Rafaela decided to begin her foray into the restaurant industry by starting at the beginning and applying at Brio Tuscan Grille at Orlando’s Millenia Mall. She did not yet have the necessary experience to be a server, so she began as a hostess and used the position as an opportunity to learn.

“Whenever I got the opportunity to go into the kitchen, I would ask them, ‘Why are you doing that?’ and I was probably the most annoying person but they would explain it to me and I learned about consistency, portion control, temperature control...I saw someone putting hot chicken into the refrigerator and asked why because my mom had always told me I would break the fridge if I put hot things in it,” she says. “They told me about getting the chicken down to a certain temperature in a certain amount of time to keep it safe from bacteria.”

Rafaela’s tenacity and determination earned her a place in Brio’s server course after just four months with the company, which was unheard of at the time. At the end of the course, she and three other potential servers were tested by having to serve the General Manager and other senior positions at the restaurant as though they were everyday customers, and Rafaela says it is the most difficult test she has ever taken to date.

“One of them would ask for water with no ice, one of them would ask for water with ice and lemon, and we had to memorize the ingredients for everything on the menu so one of them would claim to have an allergy and ask if a certain ingredient was in a dish,” she said.

Of the four people who took that final test, only three passed — and Rafaela was one of them. In the four years that she stayed with Brio, she quickly worked her way up from server to closer to team leader while continuing to ask questions from the experts around her and using every opportunity to learn.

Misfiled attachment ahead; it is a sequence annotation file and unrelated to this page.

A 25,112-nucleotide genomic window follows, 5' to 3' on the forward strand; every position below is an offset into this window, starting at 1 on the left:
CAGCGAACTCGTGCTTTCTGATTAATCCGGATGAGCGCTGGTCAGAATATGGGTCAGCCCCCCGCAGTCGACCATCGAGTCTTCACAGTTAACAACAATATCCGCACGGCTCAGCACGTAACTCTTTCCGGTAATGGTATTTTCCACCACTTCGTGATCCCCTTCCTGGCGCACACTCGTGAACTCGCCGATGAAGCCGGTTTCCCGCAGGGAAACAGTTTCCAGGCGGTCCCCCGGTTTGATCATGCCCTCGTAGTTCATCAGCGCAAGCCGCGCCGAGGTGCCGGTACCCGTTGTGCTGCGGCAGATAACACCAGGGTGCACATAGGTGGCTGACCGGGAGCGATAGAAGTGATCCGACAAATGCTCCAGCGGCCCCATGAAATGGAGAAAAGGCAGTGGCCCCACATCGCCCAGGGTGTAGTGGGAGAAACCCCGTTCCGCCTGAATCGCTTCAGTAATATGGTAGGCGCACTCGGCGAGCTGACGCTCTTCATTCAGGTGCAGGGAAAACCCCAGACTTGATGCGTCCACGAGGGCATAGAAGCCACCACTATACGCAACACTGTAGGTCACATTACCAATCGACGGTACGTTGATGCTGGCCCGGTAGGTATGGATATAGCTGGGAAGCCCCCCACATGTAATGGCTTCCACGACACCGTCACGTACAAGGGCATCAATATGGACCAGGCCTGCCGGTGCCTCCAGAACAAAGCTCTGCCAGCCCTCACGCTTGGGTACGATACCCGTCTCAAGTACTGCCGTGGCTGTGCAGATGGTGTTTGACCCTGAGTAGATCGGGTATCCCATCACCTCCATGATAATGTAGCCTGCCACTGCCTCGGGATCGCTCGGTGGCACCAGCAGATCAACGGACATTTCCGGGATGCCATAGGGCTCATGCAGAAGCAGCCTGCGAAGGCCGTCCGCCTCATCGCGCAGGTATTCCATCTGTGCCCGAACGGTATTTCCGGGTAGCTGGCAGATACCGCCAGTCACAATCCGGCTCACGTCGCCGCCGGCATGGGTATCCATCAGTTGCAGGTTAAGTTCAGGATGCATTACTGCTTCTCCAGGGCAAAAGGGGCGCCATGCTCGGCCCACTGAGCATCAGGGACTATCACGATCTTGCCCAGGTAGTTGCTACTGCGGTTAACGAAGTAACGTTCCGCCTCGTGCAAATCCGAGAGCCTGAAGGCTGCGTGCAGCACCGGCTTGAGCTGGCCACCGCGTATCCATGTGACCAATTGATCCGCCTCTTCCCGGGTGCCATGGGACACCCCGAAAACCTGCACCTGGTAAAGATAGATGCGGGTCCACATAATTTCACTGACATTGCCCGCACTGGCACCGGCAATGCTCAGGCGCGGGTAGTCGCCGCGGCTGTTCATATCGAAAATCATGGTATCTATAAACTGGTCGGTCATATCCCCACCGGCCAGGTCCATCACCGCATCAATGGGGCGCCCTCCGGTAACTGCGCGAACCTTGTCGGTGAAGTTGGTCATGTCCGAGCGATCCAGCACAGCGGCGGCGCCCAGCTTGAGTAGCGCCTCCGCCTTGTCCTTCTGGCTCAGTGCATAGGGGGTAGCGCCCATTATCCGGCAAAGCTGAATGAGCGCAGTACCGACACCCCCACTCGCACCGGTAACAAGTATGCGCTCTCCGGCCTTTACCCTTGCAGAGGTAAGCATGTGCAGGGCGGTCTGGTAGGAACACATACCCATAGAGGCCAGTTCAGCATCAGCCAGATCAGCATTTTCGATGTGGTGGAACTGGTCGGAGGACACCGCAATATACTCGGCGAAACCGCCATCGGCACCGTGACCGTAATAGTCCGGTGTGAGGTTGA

“From customer service to cleaning to answering review, I’m so thankful for that. That was my big school,” she says.

Now ready to realize her dream, Rafaela opened the first location of Mrs. Potato in 2014, in a small kiosk on International Drive — one of the most popular tourist destinations in Orlando.

“We had four flavors on the menu when we first began,” she explains, “and everything we made was to pay the bills. What’s for dinner? Let’s have a potato. Every single day I would eat a potato because that’s what I could afford.”

As for the name Mrs. Potato, Rafaela says that was a result of sudden inspiration.

“I wanted a name that would speak for itself, and ‘Rafaela’s Potato House’ wouldn’t really do that. The drawer was drawing as I was speaking, and I thought ‘How about Mr. Potato?’ but realized that my husband can’t fry an egg and I’m the chef!”

happy-looking female potato character

Mrs. Potato was born, a happy-looking female potato character with one hand on her hip and the other holding a giant wooden spoon, ready to prepare your order in her chef’s hat and apron. Mrs. Potato has also become a nickname for Rafaela, and within just a year of opening the business, word had already spread about the new potato house in town and the little kiosk on International Drive was featured in Orlando Magazine.

Mrs. Potato Restaurant

By 2016, Rafaela was able to move to her current location, which offered her the ability to upgrade from just a few outside picnic tables to a true restaurant experience. The popularity of her dishes continued to grow, and Mrs. Potato was soon visited by the local Fox 35 TV station.

But although her business was gaining traction, Rafaela’s daughter, Bruna, was getting closer to college age, and Rafaela was worried about being able to send her to her school of choice — the University of Florida in Gainesville.

Mrs. Potato Restaurant

“How could I have the story of bringing her over here for a better life and then have to tell her that she wouldn’t be able to go to school?” she said.

Their lives changed when Guy Fieri came to town.

“He asked me where my daughter was, and I said, ‘She’s out front.’ He said, ‘I want to meet her’ so he went out there and he said to her, ‘We’re doing this for you.’”